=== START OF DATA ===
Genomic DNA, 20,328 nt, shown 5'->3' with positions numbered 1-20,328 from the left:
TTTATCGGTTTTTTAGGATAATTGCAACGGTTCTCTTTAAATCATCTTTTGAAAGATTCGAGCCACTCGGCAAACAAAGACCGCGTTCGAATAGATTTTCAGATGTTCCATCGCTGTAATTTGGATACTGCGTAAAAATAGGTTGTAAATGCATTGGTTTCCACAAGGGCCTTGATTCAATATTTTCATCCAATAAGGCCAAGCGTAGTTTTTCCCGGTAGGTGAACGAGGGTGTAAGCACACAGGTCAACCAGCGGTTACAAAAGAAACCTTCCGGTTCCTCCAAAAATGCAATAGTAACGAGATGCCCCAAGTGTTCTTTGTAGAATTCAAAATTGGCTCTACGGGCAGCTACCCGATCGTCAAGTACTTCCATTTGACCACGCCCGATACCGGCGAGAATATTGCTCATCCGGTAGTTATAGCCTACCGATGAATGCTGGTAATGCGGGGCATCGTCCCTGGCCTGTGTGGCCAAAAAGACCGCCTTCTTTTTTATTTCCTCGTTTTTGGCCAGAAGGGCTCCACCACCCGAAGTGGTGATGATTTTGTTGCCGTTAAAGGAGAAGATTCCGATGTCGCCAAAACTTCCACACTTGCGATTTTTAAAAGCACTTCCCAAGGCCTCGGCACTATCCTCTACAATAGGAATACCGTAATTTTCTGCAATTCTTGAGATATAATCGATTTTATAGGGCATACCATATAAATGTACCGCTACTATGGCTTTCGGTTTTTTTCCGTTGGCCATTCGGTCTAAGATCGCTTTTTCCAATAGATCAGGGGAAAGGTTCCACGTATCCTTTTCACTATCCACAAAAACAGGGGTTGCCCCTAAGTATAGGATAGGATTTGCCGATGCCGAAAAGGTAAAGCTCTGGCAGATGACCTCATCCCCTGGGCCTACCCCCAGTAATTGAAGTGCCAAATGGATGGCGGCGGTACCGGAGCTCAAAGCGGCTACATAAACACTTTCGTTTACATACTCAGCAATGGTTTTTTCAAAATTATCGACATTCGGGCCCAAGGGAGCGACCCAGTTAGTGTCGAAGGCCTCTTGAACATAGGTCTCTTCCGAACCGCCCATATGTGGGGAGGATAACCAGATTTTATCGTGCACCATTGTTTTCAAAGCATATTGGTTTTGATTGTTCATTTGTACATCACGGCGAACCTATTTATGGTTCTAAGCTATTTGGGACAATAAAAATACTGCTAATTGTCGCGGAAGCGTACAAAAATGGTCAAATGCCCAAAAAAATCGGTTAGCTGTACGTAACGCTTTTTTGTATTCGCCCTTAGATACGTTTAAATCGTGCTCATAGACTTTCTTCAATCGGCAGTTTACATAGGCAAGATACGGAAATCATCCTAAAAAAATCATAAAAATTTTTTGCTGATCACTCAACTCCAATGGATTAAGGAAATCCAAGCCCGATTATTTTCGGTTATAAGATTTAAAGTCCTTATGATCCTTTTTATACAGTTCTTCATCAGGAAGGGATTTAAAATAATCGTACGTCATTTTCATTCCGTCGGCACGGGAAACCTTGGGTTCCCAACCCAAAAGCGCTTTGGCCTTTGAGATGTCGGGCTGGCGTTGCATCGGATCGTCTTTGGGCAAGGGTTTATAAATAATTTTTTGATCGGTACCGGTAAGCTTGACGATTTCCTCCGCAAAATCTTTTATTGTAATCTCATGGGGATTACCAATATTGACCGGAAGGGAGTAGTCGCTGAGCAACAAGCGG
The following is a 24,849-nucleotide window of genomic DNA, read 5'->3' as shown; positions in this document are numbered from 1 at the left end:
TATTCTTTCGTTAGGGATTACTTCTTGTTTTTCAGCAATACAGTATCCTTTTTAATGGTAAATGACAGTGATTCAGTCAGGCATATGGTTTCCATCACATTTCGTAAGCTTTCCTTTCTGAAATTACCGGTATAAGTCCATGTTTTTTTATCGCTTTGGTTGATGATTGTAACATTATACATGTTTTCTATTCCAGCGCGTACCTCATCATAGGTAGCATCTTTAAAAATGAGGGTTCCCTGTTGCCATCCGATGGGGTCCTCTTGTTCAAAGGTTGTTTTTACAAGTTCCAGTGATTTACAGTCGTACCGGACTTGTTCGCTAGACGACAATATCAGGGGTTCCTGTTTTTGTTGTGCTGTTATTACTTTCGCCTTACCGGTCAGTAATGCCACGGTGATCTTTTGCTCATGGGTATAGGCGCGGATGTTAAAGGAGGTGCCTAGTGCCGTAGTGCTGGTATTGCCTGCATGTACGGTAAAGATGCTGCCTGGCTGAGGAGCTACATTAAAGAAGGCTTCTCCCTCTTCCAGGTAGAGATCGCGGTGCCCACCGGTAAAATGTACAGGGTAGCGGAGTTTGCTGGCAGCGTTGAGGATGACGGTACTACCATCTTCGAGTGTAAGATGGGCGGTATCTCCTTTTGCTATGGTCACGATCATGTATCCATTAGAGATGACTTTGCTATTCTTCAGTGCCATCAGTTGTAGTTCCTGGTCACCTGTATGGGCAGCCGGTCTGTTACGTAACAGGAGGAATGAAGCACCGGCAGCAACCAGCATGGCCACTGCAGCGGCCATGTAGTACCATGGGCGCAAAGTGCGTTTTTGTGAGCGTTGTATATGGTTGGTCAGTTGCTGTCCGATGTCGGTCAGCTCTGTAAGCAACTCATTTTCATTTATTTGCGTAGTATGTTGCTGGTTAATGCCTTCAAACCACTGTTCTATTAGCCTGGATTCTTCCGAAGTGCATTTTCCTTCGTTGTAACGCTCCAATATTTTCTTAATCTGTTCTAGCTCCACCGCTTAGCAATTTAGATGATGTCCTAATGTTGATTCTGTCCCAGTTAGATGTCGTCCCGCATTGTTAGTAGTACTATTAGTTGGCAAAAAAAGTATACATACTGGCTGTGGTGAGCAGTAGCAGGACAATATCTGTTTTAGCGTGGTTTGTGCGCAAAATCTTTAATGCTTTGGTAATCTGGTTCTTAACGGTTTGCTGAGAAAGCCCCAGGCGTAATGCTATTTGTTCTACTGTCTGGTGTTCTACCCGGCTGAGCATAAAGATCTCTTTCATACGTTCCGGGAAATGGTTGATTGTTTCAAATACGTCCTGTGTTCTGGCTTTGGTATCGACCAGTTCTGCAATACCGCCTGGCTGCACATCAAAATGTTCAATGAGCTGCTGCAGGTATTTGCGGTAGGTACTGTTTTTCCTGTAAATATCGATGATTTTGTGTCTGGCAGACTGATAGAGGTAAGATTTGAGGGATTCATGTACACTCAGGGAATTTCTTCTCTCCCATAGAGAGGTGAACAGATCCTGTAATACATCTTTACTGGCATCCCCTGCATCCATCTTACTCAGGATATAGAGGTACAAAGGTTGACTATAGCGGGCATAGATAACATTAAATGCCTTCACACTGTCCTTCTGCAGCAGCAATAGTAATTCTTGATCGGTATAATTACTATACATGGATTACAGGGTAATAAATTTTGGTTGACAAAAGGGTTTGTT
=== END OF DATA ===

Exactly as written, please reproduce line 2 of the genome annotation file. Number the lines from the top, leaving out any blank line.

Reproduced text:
TTTATCGGTTTTTTAGGATAATTGCAACGGTTCTCTTTAAATCATCTTTTGAAAGATTCGAGCCACTCGGCAAACAAAGACCGCGTTCGAATAGATTTTCAGATGTTCCATCGCTGTAATTTGGATACTGCGTAAAAATAGGTTGTAAATGCATTGGTTTCCACAAGGGCCTTGATTCAATATTTTCATCCAATAAGGCCAAGCGTAGTTTTTCCCGGTAGGTGAACGAGGGTGTAAGCACACAGGTCAACCAGCGGTTACAAAAGAAACCTTCCGGTTCCTCCAAAAATGCAATAGTAACGAGATGCCCCAAGTGTTCTTTGTAGAATTCAAAATTGGCTCTACGGGCAGCTACCCGATCGTCAAGTACTTCCATTTGACCACGCCCGATACCGGCGAGAATATTGCTCATCCGGTAGTTATAGCCTACCGATGAATGCTGGTAATGCGGGGCATCGTCCCTGGCCTGTGTGGCCAAAAAGACCGCCTTCTTTTTTATTTCCTCGTTTTTGGCCAGAAGGGCTCCACCACCCGAAGTGGTGATGATTTTGTTGCCGTTAAAGGAGAAGATTCCGATGTCGCCAAAACTTCCACACTTGCGATTTTTAAAAGCACTTCCCAAGGCCTCGGCACTATCCTCTACAATAGGAATACCGTAATTTTCTGCAATTCTTGAGATATAATCGATTTTATAGGGCATACCATATAAATGTACCGCTACTATGGCTTTCGGTTTTTTTCCGTTGGCCATTCGGTCTAAGATCGCTTTTTCCAATAGATCAGGGGAAAGGTTCCACGTATCCTTTTCACTATCCACAAAAACAGGGGTTGCCCCTAAGTATAGGATAGGATTTGCCGATGCCGAAAAGGTAAAGCTCTGGCAGATGACCTCATCCCCTGGGCCTACCCCCAGTAATTGAAGTGCCAAATGGATGGCGGCGGTACCGGAGCTCAAAGCGGCTACATAAACACTTTCGTTTACATACTCAGCAATGGTTTTTTCAAAATTATCGACATTCGGGCCCAAGGGAGCGACCCAGTTAGTGTCGAAGGCCTCTTGAACATAGGTCTCTTCCGAACCGCCCATATGTGGGGAGGATAACCAGATTTTATCGTGCACCATTGTTTTCAAAGCATATTGGTTTTGATTGTTCATTTGTACATCACGGCGAACCTATTTATGGTTCTAAGCTATTTGGGACAATAAAAATACTGCTAATTGTCGCGGAAGCGTACAAAAATGGTCAAATGCCCAAAAAAATCGGTTAGCTGTACGTAACGCTTTTTTGTATTCGCCCTTAGATACGTTTAAATCGTGCTCATAGACTTTCTTCAATCGGCAGTTTACATAGGCAAGATACGGAAATCATCCTAAAAAAATCATAAAAATTTTTTGCTGATCACTCAACTCCAATGGATTAAGGAAATCCAAGCCCGATTATTTTCGGTTATAAGATTTAAAGTCCTTATGATCCTTTTTATACAGTTCTTCATCAGGAAGGGATTTAAAATAATCGTACGTCATTTTCATTCCGTCGGCACGGGAAACCTTGGGTTCCCAACCCAAAAGCGCTTTGGCCTTTGAGATGTCGGGCTGGCGTTGCATCGGATCGTCTTTGGGCAAGGGTTTATAAATAATTTTTTGATCGGTACCGGTAAGCTTGACGATTTCCTCCGCAAAATCTTTTATTGTAATCTCATGGGGATTACCAATATTGACCGGAAGGGAGTAGTCGCTGAGCAACAAGCGG